Tucker Carlson's rise to the king of cable news aligns with growing chatter he could run...Tucker Carlson's rise to the king of cable news aligns with growing chatter he could run for president in 2024. Republican donors in New York last month began talking up the possibility of recruiting Carlson to make a White House run, according to a source familiar with the talks. "He's taking a moment when the GOP is lacking vision or any sort of moral clarity — and he's providing it," the conservative activist Jon Schweppe said. "Naturally, his following is growing. It's unlike anything I've ever seen. I hope the president is watching." As Carlson spent the past month deriding Black Lives Matter protesters as an effort to overthrow the federal government, his ratings soared. And Republican operatives have taken notice. "Tucker has more impact than anybody, including Hannity," a Republican familiar with the White House and Carlson said. Visit Business Insider's homepage for more stories. Tucker Carlson has unequivocally ditched the bow tie. Not the literal one — he lost that years ago — but the figurative smarmy one slapped on his career by the cable-TV funnyman Jon Stewart. In the thick of the 2004 race for the White House, Stewart appeared as a guest on Carlson's CNN's show, "Crossfire." The Comedy Central star ripped Carlson and cohost Democrat Paul Begala for their partisan sniping and pleaded with them to "stop hurting America." He singled out Carlson as being disingenuous, and went after his trademark wardrobe attire to make the point. Carlson responded by calling Stewart a "butt boy" for John Kerry. It was the moment that defined Carlson for a generation, then a 35-year-old shining star among Washington and New York's conservative intelligentsia. It ultimately set him on a path a decade later when he became the king of cable news during the era of Donald Trump, riding a wave of racial anger and a historic global pandemic to blockbuster ratings. It's the new, more serious Carlson, freed of the bow tie and smarm, who has captured the eyes of Manhattan donors, Insider has learned. And now conservatives across the country — ahem — are saying that maybe the Fox News megastar ought to be running for president himself in 2024 once Trump is out of the picture. They have a point. Look across the field of openly ambitious politicians and it's littered with people in search of "moments." The 2016 campaign amounted to a perpetual stream of them, from Trump's early-morning phone calls to his favorite TV pundits, to his late-night rallies and constant tweeting. California Democratic Sen. Kamala Harris created her own moment in 2017 by grilling then-Attorney General Jeff Sessions. More recently, Arkansas Sen. Tom Cotton, someone widely viewed as a likely 2024 GOP candidate, grabbed the ultimate moment on the right when his op-ed calling for military action against rioters and other "miscreants" led to the resignation of The New York Times' opinion-page editor. Every "moment" has one thing in common: grabbing the attention of cable news shows. But Carlson doesn't need to create any moments. He is the moment, live at 8 p.m. day in and day out. "What we are seeing now is Tucker at his absolute best," said Jon Schweppe, a policy director for the conservative group American Principles Project and diehard Carlson fan. "He used to employ the typical prime-time cable-news tactics — mocking left-wing politicians for their gaffes or journalists for their bias. That was entertainment, and he was good at it. "But something changed with Tucker when the country began to suffer after COVID-19 hit," Schweppe said. "His show is no longer entertainment. These are sermons. He's taking a moment when the GOP is lacking vision or any sort of moral clarity — and he's providing it. Naturally, his following is growing. It's unlike anything I've ever seen. I hope the president is watching." Carlson declined several requests for interviews for this story, and a Fox News spokeswoman declined to comment for this story. Carlson 2024? Tucker 2024 is itself a media creation. He's a guy who has made his name in journalism, writing print and saying things on television, the son of the Ronald Reagan-appointed director of the Voice of America and longtime friend of the one and only Roger Stone, the GOP provocateur and felon who probably had more to do with nudging Trump's political ambitions into reality than anyone else. Anyone watching Carlson now can see he's clearly using his platform speaking to millions of people to seize his conservative Howard Beale "mad as hell" moment. What's remarkable is that it is happening as the Trump White House he once championed looks to be in its own 2020 death spiral and the nation writhes in an economic free fall spurred by a pandemic. Whether Carlson himself has his own White House ambitions, he isn't saying. Last July he did joke he would be "insane" to run for president, but then posited that, if he did, a possible winning platform for a Republican would be talking about a social issue, like the challenges of raising kids in the current US economic climate. Predictably, the idea of a pundit president has the pundits pontificating. Last fall, New York Times columnist Farhad Manjoo suggested a Carlson presidency was not only possible but would be infinitely more effective than Trump's tumultuous term. Writing about a hypothetical future that has Carlson as the country's chief executive, Manjoo envisions a nightmare scenario "where Trump was a chaotic, undisciplined narcissist, the Carlson who wins in 2024 is a canny political strategist who makes good on Trump's forgotten promise to embrace anti-corporate economic policies." From the far right, longtime activist Michelle Malkin relishes the concept. "I wish Tucker Carlson were president!" she tweeted last June. Over on Facebook, the "Draft Tucker Carlson for President 2024" page regularly posts highlights from Carlson's show, including his early warnings from January about the coronavirus. Even The Washington Post has gotten in on the action. Its early 2024 GOP rankings, published two weeks after Insider did its own version, had Carlson registering in the "also receiving votes" category, like the smattering of college-football hopefuls who haven't quite cracked the AP preseason top 25 but still merit mentions as national championship contenders. That chatter, plus Carlson's regularly televised performances, have piqued the interest of GOP strategists and the party's moneyed class. His decision to formally cut ties with The Daily Caller, the conservative news outlet he started a decade ago, struck operatives interviewed for this story as another sign he could be positioning himself for a run. A small group of New York donors also began talking at the start of June about running him for president in 2024, according to one source familiar with the discussions. Grabbing the bully pulpit and attacking potential 2024 rivals Carlson's ascension as someone who should at least be in the conversation for the next presidential cycle stems in no small part from what he says on his TV show. Veteran operatives watching the nascent 2024 Republican field have listened closely as the prime-time Fox host has trained his fire not only on the Democrats most closely aligned with Black Lives Matter protesters but also on the Republicans he could run against in 2024. When Carlson launched into his month-long campaign against the BLM protesters and rioters, he opened by blasting Republicans for their inaction, including former UN Ambassador Nikki Haley, who's widely expected to run in 2024. "Someone in America needed to tell the truth to the country. Instead, almost all of our so-called conservative leaders joined the left's chorus," Carlson said. "No one jumped in more forcefully, or seemed angrier at America, than former South Carolina governor Nikki Haley." After Haley tweeted that George Floyd's death should be felt as "painful" for every American, Carlson said, "What Nikki Haley does best is moral blackmail." On his show earlier this week, Carlson sounded like the ultimate political outsider wooing voters from across the right to abandon the GOP hacks who've led them astray. "Middle-class families have no national spokesman. They have no lobby in Washington. Republicans pretend to be their champion — you know by now they are not," Carlson said Tuesday night. "Instead of improving the lives of their voters, the party feeds them a steady stream of mindless symbolic victories, partisan junk food to make them feel full even as they waste away." Angelo Carusone, the president of Media Matters for America, the liberal watchdog group that tracks cable news voluminously, said he noticed the shift in Carlson's monologues a few months ago. There's more "urgency" in the Fox host's message, with less of the breathless hyperbole that marks other cable shows. That got him wondering if Carlson is indeed laying the groundwork for a White House run too. "I am more afraid of him than most others because he can make the very worst things palatable," Carusone said. "Trump would say 'Black people are being racist to white people,' whereas Tucker would say 'We need to adhere to equal justice under the law.'" Carlson's big gamble, Carusone said, is betting there will be a white backlash in America against the Black Lives Matter protests. That could reinvigorate a white nationalist populist base for him in 2024 similar to what carried Trump through the wide-open field of Republicans at the start of the 2016 contests. Practically speaking, Carlson has to keep threading the needle for at least four more months. Openly running for president now would look terrible and taint his image as a fearless nationalist outsider, Carusone said. But the idea becomes much more acceptable after the 2020 election results are in and the world knows whether Trump and his unique brand of presidential governing is going to be around for four more years. Carlson himself has not seriously broached the topic, according to several sources. There are practical reasons for that. Even thinking about it aloud could derail his cable stardom a second time. Fox News has famously spiked talent for working with Trump, not to mention after its paid pundits launched bids for president or even considered bids, including when Rick Santorum and Newt Gingrich considered their own 2012 White House runs. 'Tucker has more impact than anybody, including Hannity' "They're coming for you," Carlson said to kick off his show at the start of June, opening up a month-long onslaught of coverage on protesters and rioters in response to the police killing of George Floyd. The country, and his show, were going split screen. Building off the scary nonstop headlines about the deadly COVID-19 pandemic, cities around the US were seeing newfound energy coalescing around the fight to resolve over two centuries of racial injustice. On Fox, Carlson aired footage of rioters bashing store owners in the head with two-by-four planks. He showed one man being beaten on the street while curled up in a ball trying to protect himself. Using his powerful platform night after night, Carlson laid the blame for the protests not with the police but with Trump, Vice President Mike Pence, Haley, and all the Republicans who had yet to stand firm against the chaos. He continued banging this drum for days, but one comment captured the attention of progressive activists above all others. On his June 8 show, Carlson said: "This may be a lot of things, this moment we're living through, but it is definitely not about black lives. And remember that when they come for you. And, at this rate, they will." Carlson never precisely defined who the "mob" was, but left-leaning observers said they heard a clear dog whistle: wild Black rioters intent on tearing down American society. Judd Legum, a former Democratic opposition research director turned journalist, and the anonymous online collective Sleeping Giants led an advertiser boycott of Carlson's show. Disney, Papa John's, T-Mobile, and others quickly dropped their sponsorship. "Over the last several days, Fox News host Tucker Carlson has used his platform to repeatedly attack and denigrate the Black Lives Matter movement," Legum wrote in his newsletter, Popular Information. He also flagged Carlson's history of downplaying the threat of white supremacy in the country: "None of this is out of character for Carlson. He has a long history of using white nationalist rhetoric." Punching back in characteristic Fox News fashion, the conservative network issued a statement saying activists and advertisers had misinterpreted Carlson's comments as racially charged. Carlson, his corporate employer said, was not a racist. "Tucker's warning about 'when they come for you' was clearly referring to Democratic leaders and politicians," a Fox News spokesperson in a statement said. Something interesting was also happening during this same period. Carlson soared in the ratings. Earlier this week, Fox triumphantly announced their second-quarter ratings, and Carlson broke the record for the most-watched show, clocking in at an average of 4.3 million viewers, just edging out the prior ratings king, Sean Hannity. Ever since securing the coveted prime-time slot Bill O'Reilly once held, Carlson had served as a prominent lead-in for the highest-rated show on television hosted by Sean Hannity. Now some say the order of their programs might be worth flipping. "Tucker has more impact than anybody, including Hannity," one Republican familiar with the White House and Carlson said. Jon Stewart's slap-down For years, Carlson worked as a creation of the elite on the right. He came up under the guidance of Bill Kristol at The Weekly Standard, before securing a prime spot at Tina Brown's much-touted operation, Talk magazine, in 1999. There, he lit up Washington with his interview of George W. Bush, featuring the Bush family scion back when he was the governor of Texas mocking a death-row inmate pleading to him for her life. (Bush's advisers vehemently denied Carlson's accounts.) Carlson parlayed his reporting and writing success into on-air slots at CNN, just as cable was rising as the dominant medium in politics. And in 2001, alongside former Bill Clinton adviser Paul Begala, he took over "Crossfire," the bombastic talk show that featured polar-opposite partisans fighting over policy and politics. By Trump-era standards, the partisan bickering of "Crossfire" now seems tame, bordering on civil even. But in the moment, as cable news was growing into a dominant force in American politics before the venomous battlegrounds of Twitter and Facebook emerged, their showdowns were stunning. Enter Stewart, who was then just a couple of years into his own rising stardom as the host of "The Daily Show," the satirical late-night program that made its mark by pointing out the absurdities of the George W. Bush administration. Stewart made a guest appearance on "Crossfire" in mid-October 2004, just as John Kerry and Bush were in the home stretch of their presidential campaign. What Stewart had to say surprised everyone watching, the hosts included, with his blatant appeal for the show to tone down its toxicity. "I have privately amongst my friends, and also in occasional newspapers and in television shows, mentioned this show as being bad," Stewart said, to the laughter of the studio audience. "And I felt that wasn't fair, and I felt I should come here and tell you it's not so much that it's bad as it's hurting America." Then Stewart slapped the bowtie on Carlson for the next 16 years. "This is theater, this is — how old are you?" Stewart asked Carlson. Carlson said "35." Stewart hit back: "And you wear a bowtie?" A year later CNN took "Crossfire" off the air. 'Whatever you think of his politics, it isn't a put-on' In 2010, Carlson created The Daily Caller to compete with liberal news aggregator Huffington Post. He had startup money from Republican mega-donor Foster Friess and a mission to scour his conservative colleagues for leaning too hard on disinformation and inaccurate reports to make their arguments. He said they needed facts and muckraking at their back. Carlson went on to build a generation of conservative journalists who would move from his operation out into the wider media ecosphere and, in some cases, migrating with him to his Fox News production team. He also sharpened the nationalist populist message he'd been increasingly moving toward. "The mistake people make is thinking that he's an opportunist who suddenly changed what he believes because of Trump — or that he sold out to Fox. Some people fit that mold, but not Tucker," said Matt Lewis, a columnist for The Daily Beast and one of the veteran conservative activists Carlson hired in 2010 to write for The Daily Caller. "The truth is that he has been increasingly populist for at least a decade, and probably longer. Whatever you think of his politics, it isn't a put-on," Lewis added. That strident nationalist tone also sounded a lot like a veteran Republican operative who was running Trump for president: Roger Stone. Stone and Carlson have been close for more than a decade, according to former Carlson colleagues. After he started The Daily Caller, Carlson enlisted Stone to write occasionally under the title "Daily Caller Men's Fashion Editor," a playful dig at the New York gossip class and homage to Stone's fashion sense. Stone in turn counseled Carlson in a 2015 profile that he should have never lost the bow tie. "I don't know if some image consultant at Fox told him to do that," Stone told The New York Times. "Everybody said, 'Oh, yeah, it's the guy with the bow tie.' It was like a trademark. I wouldn't have given the bow tie up.'" The Stone-Carlson relationship grew more serious during the Trump era as congressional and federal investigators examined the longtime political adviser to the president over his public boasts that he'd spoken with WikiLeaks founder Julian Assange about the stolen emails surfacing during the 2016 campaign to damage Hillary Clinton. Before his arrest, in early 2019, Carlson gave Stone valuable airtime to make his case. Then after a Washington, DC, jury convicted Stone, in November, of lying to Congress and witness tampering, Carlson directly asked Trump to pardon Stone. All of Carlson's Stone coverage hasn't gone without notice. Washington Post media critic Erik Wemple accused Carlson in February of being a "shill" for the longtime GOP operative, and wrote that Carlson was effectively running a campaign to get Stone's conviction thrown out. The COVID warrior In January, as the Trump impeachment trial subsumed Congress and much of America, Carlson spotted a brewing storm. He turned his focus to the novel coronavirus ravaging China, a threat that seemed imminent to touching down in the US. "Why am I watching impeachment coverage all day?" Carlson asked Arkansas Sen. Tom Cotton in January during a segment on China's failed attempt to control the coronavirus. "I'm totally opposed to alarmism — there's already enough of that. But we should identify the real risks and focus on them. And this is a real risk." In March, Carlson visited Trump's private club, Mar-a-Lago, with a personal plea that the president take the public-health threat seriously. He delivered that message a couple of days before the country largely shut down. "When you live in a country where everything is political and people are seeing, you know, every development through an ideological lens, either as a way to gain advantage or as a threat to their current advantage, it's very hard to tell a straightforward story," Carlson later said of his thinking in a Vanity Fair interview. Through the start of the pandemic, while other Fox News hosts played down the severity of the crisis, Carlson stayed on it. Academics noticed. A study published by the National Bureau of Economic Research in June found that Carlson's viewers took protective measures against the virus much earlier than Hannity's because they were exposed to less misinformation. But as the debate turned from protecting lives and stopping the spread of the virus to salvaging the economy, Carlson turned, too. He attacked top federal health official Dr. Anthony Fauci as the "chief buffoon of the professional class" and argued that, since Fauci had missed the severity of the pandemic months earlier, he could not be trusted when he said the country should remain shut down longer. "Fauci says that children should stay home or countless people will die — that's the message," Carlson said in May. "So I'm going to ask a very simple question: How does he know this exactly? Is Tony Fauci right about the science?" It was time to reopen the country cautiously, Carlson said. He referenced Georgia, which had reopened at the start of May, and maintained that hospitalizations were "lower than ever" despite "much hysteria and finger-wagging from the press." Around this time, faithful Carlson viewers noticed his show changing, too. He shifted from throwing predictable darts at the left and at the press, and began sharpening his opening monologues. As the Black Lives Matter protests swept the nation, the new Carlson emerged as the leader of an angry white middle class. His searing monologues, à la the outraged fictional news anchor Howard Beale from the 1976 film "Network," warned that America was already in the middle of a race war and his supporters were not racists. Carlson said Black Lives Matter was not about ending police brutality but about a Soviet-style revolutionary takeover of the country. He said the protesters had merged with the "deep state" and were prepared to depose the president. As Carlson led the far-right opposition to the protests, the president himself followed suit, moving from avoiding comment on the protests and sheltering in the White House to teargassing protesters and threatening to throw them in jail for defacing monuments. Trump was following Carlson's lead, Republicans said. And as Trump followed Carlson's lead, the chatter among some in the GOP and his conservative-media brethren started wondering if maybe Carlson ought not be the one in the Oval Office.Join the conversation about this story » NOW WATCH: Pathologists debunk 13 coronavirus myths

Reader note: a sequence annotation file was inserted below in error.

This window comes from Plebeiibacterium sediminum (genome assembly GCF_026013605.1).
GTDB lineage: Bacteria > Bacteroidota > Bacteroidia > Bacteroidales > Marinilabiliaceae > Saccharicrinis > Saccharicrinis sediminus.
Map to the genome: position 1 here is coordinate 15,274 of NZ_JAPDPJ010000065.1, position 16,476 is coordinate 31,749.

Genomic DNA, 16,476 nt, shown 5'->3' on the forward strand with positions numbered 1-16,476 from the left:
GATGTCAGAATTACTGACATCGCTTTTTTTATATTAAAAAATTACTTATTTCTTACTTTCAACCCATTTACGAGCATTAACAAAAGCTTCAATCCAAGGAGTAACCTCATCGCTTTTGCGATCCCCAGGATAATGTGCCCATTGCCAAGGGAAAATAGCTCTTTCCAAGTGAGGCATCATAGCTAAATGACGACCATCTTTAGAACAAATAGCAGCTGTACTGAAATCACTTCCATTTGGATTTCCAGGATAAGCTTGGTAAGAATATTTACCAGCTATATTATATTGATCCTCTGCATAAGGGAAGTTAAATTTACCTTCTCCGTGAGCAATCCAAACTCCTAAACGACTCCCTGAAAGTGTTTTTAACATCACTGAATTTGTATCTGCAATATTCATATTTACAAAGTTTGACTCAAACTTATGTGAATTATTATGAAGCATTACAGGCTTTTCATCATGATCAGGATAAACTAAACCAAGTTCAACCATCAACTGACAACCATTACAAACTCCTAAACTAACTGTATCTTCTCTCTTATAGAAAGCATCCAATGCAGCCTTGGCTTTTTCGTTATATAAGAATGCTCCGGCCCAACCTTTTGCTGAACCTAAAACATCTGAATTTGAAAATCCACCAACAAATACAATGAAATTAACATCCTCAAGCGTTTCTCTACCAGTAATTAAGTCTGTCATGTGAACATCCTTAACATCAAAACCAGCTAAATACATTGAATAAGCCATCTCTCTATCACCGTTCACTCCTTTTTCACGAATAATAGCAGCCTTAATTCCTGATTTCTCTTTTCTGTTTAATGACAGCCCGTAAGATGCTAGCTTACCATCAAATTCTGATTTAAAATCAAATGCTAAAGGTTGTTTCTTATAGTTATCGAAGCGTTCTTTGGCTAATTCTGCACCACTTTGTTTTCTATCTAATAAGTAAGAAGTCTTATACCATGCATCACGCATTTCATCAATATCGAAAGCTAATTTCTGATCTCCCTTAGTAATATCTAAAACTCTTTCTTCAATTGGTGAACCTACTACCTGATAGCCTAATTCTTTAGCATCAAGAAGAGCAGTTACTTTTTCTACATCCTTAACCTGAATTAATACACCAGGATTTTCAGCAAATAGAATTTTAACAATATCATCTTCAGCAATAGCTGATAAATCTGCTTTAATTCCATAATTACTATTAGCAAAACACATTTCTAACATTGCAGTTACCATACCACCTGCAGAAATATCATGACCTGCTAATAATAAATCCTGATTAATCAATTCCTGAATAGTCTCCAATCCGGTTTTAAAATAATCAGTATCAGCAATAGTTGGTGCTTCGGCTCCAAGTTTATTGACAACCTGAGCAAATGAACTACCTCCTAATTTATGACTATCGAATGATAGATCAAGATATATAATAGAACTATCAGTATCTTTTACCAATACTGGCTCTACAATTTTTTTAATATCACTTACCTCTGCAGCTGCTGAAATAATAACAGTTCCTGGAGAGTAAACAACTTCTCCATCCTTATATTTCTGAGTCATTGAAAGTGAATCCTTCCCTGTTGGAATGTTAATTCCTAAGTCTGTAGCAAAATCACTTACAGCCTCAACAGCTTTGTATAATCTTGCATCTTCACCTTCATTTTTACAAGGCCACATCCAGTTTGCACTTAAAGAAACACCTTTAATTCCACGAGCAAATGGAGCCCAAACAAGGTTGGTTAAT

Social gatherings and campaign rallies like those planned by President Trump could spread infections this summer....Social gatherings and campaign rallies like those planned by President Trump could spread infections this summer. People should wear masks and continue social distancing, public health researchers say.